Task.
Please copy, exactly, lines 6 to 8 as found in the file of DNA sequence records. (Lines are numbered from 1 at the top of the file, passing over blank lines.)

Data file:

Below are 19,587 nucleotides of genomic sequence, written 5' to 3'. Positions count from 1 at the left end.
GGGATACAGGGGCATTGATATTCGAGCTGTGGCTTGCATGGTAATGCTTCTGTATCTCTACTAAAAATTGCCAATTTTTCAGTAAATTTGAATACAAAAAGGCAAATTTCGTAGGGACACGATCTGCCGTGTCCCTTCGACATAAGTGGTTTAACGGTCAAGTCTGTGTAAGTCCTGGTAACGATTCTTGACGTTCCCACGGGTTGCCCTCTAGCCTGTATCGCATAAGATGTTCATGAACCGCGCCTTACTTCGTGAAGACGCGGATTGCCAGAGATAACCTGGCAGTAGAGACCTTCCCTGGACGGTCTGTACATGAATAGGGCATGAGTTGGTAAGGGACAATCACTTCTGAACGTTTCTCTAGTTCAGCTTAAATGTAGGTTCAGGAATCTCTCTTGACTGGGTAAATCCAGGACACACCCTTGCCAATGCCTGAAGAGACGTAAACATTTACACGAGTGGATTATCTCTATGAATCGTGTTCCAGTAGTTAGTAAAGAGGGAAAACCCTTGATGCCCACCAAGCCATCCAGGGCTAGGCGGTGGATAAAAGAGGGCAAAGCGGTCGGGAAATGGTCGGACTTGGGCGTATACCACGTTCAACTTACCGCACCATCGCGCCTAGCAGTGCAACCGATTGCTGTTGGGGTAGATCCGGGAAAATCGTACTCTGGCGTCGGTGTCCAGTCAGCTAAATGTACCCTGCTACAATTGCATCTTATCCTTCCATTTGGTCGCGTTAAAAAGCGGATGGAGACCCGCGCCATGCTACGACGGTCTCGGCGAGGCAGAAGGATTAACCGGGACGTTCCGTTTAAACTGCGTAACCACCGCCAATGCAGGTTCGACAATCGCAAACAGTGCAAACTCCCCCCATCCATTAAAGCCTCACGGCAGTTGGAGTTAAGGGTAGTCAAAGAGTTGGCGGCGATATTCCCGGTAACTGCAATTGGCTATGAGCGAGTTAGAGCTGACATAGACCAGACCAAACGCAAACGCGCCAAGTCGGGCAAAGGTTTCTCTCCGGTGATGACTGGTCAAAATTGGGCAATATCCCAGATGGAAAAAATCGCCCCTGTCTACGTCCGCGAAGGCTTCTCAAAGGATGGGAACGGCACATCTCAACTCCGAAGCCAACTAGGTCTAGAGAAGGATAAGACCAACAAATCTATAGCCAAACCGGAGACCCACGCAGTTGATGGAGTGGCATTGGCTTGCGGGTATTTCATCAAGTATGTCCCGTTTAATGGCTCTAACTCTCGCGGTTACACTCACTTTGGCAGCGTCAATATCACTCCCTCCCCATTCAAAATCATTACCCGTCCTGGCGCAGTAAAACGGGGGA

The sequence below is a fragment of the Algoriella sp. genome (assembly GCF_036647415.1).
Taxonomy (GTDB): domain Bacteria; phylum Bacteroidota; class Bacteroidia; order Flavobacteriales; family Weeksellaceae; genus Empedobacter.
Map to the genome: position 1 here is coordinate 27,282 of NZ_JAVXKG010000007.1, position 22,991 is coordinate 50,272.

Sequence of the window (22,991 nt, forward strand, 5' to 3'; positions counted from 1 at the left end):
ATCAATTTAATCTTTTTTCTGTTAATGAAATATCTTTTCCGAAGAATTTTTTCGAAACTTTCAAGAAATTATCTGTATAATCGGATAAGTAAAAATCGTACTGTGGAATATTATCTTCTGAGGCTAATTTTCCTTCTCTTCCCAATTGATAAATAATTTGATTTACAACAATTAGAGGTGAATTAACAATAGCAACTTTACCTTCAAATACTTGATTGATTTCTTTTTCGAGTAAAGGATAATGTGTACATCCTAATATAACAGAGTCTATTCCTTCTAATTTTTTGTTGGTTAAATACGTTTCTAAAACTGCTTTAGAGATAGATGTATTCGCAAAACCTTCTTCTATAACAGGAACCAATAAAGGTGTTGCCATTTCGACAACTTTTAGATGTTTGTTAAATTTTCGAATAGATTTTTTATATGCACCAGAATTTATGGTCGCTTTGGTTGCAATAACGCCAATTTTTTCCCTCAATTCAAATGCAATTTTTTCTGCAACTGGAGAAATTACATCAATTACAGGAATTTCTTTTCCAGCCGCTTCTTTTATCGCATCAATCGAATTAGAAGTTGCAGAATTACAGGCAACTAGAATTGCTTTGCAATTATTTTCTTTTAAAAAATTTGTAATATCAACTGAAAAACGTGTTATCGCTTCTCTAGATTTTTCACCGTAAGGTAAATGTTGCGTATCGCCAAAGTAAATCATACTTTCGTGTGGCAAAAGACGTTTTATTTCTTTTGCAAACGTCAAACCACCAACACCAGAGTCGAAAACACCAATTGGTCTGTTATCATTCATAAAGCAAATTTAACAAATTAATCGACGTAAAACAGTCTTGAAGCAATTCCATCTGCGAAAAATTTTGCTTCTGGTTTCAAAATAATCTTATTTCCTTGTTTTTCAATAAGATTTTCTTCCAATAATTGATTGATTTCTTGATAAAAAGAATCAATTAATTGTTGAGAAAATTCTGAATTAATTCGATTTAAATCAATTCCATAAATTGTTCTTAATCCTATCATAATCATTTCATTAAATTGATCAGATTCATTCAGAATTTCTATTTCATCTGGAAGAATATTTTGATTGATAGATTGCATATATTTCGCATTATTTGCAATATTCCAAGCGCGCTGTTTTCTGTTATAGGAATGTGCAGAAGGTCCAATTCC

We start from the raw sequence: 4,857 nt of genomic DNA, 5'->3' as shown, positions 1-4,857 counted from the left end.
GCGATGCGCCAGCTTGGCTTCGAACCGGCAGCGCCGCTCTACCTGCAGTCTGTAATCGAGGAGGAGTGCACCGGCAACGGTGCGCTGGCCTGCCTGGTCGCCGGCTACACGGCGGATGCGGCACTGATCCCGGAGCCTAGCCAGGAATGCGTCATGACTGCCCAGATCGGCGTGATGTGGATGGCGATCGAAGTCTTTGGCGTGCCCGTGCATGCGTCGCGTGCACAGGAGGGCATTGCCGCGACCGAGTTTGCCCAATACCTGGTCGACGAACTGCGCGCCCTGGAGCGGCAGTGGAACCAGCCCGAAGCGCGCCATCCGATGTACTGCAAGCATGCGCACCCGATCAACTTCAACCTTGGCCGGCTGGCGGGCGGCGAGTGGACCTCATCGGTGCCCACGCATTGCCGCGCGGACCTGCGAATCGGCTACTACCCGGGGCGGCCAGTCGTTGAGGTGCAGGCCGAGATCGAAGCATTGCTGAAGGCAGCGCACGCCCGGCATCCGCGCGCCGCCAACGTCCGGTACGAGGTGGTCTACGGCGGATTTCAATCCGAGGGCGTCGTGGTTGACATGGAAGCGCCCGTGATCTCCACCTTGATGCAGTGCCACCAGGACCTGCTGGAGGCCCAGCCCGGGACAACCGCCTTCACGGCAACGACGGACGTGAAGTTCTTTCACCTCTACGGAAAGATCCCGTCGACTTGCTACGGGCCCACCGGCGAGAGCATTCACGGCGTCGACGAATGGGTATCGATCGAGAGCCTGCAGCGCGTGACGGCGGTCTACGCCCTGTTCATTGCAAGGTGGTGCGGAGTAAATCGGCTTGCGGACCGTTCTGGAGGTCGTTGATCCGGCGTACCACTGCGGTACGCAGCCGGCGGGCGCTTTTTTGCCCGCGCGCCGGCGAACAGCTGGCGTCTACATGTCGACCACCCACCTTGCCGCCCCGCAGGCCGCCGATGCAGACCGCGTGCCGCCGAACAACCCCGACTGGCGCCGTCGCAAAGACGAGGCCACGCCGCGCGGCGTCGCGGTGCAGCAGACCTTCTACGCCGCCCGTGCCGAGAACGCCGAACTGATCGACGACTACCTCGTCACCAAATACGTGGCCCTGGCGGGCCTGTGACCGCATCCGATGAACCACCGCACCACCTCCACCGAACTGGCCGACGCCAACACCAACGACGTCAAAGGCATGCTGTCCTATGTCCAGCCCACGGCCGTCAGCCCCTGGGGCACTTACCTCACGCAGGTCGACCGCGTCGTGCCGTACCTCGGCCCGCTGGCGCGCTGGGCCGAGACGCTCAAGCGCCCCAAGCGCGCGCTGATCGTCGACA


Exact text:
Sequence of the window (22,991 nt, forward strand, 5' to 3'; positions counted from 1 at the left end):
ATCAATTTAATCTTTTTTCTGTTAATGAAATATCTTTTCCGAAGAATTTTTTCGAAACTTTCAAGAAATTATCTGTATAATCGGATAAGTAAAAATCGTACTGTGGAATATTATCTTCTGAGGCTAATTTTCCTTCTCTTCCCAATTGATAAATAATTTGATTTACAACAATTAGAGGTGAATTAACAATAGCAACTTTACCTTCAAATACTTGATTGATTTCTTTTTCGAGTAAAGGATAATGTGTACATCCTAATATAACAGAGTCTATTCCTTCTAATTTTTTGTTGGTTAAATACGTTTCTAAAACTGCTTTAGAGATAGATGTATTCGCAAAACCTTCTTCTATAACAGGAACCAATAAAGGTGTTGCCATTTCGACAACTTTTAGATGTTTGTTAAATTTTCGAATAGATTTTTTATATGCACCAGAATTTATGGTCGCTTTGGTTGCAATAACGCCAATTTTTTCCCTCAATTCAAATGCAATTTTTTCTGCAACTGGAGAAATTACATCAATTACAGGAATTTCTTTTCCAGCCGCTTCTTTTATCGCATCAATCGAATTAGAAGTTGCAGAATTACAGGCAACTAGAATTGCTTTGCAATTATTTTCTTTTAAAAAATTTGTAATATCAACTGAAAAACGTGTTATCGCTTCTCTAGATTTTTCACCGTAAGGTAAATGTTGCGTATCGCCAAAGTAAATCATACTTTCGTGTGGCAAAAGACGTTTTATTTCTTTTGCAAACGTCAAACCACCAACACCAGAGTCGAAAACACCAATTGGTCTGTTATCATTCATAAAGCAAATTTAACAAATTAATCGACGTAAAACAGTCTTGAAGCAATTCCATCTGCGAAAAATTTTGCTTCTGGTTTCAAAATAATCTTATTTCCTTGTTTTTCAATAAGATTTTCTTCCAATAATTGATTGATTTCTTGATAAAAAGAATCAATTAATTGTTGAGAAAATTCTGAATTAATTCGATTTAAATCAATTCCATAAATTGTTCTTAATCCTATCATAATCATTTCATTAAATTGATCAGATTCATTCAGAATTTCTATTTCATCTGGAAGAATATTTTGATTGATAGATTGCATATATTTCGCATTATTTGCAATATTCCAAGCGCGCTGTTTTCTGTTATAGGAATGTGCAGAAGGTCCAATTCC

We start from the raw sequence: 4,857 nt of genomic DNA, 5'->3' as shown, positions 1-4,857 counted from the left end.